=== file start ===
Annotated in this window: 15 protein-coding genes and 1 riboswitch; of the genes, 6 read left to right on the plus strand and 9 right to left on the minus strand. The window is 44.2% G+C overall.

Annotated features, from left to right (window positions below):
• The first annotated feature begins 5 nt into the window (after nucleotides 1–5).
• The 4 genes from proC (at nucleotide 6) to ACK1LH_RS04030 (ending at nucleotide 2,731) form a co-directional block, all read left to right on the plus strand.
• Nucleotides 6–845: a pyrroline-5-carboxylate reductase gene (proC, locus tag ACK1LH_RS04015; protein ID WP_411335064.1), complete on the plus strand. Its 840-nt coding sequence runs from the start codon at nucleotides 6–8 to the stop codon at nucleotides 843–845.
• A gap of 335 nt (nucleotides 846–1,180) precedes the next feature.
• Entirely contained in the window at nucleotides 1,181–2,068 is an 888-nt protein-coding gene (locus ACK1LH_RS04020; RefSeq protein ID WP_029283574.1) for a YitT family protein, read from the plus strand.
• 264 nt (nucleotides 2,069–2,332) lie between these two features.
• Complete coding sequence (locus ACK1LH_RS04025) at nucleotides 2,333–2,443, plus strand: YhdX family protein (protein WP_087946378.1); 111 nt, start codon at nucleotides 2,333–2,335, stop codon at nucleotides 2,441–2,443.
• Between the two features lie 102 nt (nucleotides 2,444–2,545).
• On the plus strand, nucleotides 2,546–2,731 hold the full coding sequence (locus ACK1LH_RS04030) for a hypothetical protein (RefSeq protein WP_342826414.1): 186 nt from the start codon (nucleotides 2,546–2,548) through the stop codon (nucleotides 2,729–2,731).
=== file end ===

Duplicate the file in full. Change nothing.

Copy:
Annotated in this window: 15 protein-coding genes and 1 riboswitch; of the genes, 6 read left to right on the plus strand and 9 right to left on the minus strand. The window is 44.2% G+C overall.

Annotated features, from left to right (window positions below):
• The first annotated feature begins 5 nt into the window (after nucleotides 1–5).
• The 4 genes from proC (at nucleotide 6) to ACK1LH_RS04030 (ending at nucleotide 2,731) form a co-directional block, all read left to right on the plus strand.
• Nucleotides 6–845: a pyrroline-5-carboxylate reductase gene (proC, locus tag ACK1LH_RS04015; protein ID WP_411335064.1), complete on the plus strand. Its 840-nt coding sequence runs from the start codon at nucleotides 6–8 to the stop codon at nucleotides 843–845.
• A gap of 335 nt (nucleotides 846–1,180) precedes the next feature.
• Entirely contained in the window at nucleotides 1,181–2,068 is an 888-nt protein-coding gene (locus ACK1LH_RS04020; RefSeq protein ID WP_029283574.1) for a YitT family protein, read from the plus strand.
• 264 nt (nucleotides 2,069–2,332) lie between these two features.
• Complete coding sequence (locus ACK1LH_RS04025) at nucleotides 2,333–2,443, plus strand: YhdX family protein (protein WP_087946378.1); 111 nt, start codon at nucleotides 2,333–2,335, stop codon at nucleotides 2,441–2,443.
• Between the two features lie 102 nt (nucleotides 2,444–2,545).
• On the plus strand, nucleotides 2,546–2,731 hold the full coding sequence (locus ACK1LH_RS04030) for a hypothetical protein (RefSeq protein WP_342826414.1): 186 nt from the start codon (nucleotides 2,546–2,548) through the stop codon (nucleotides 2,729–2,731).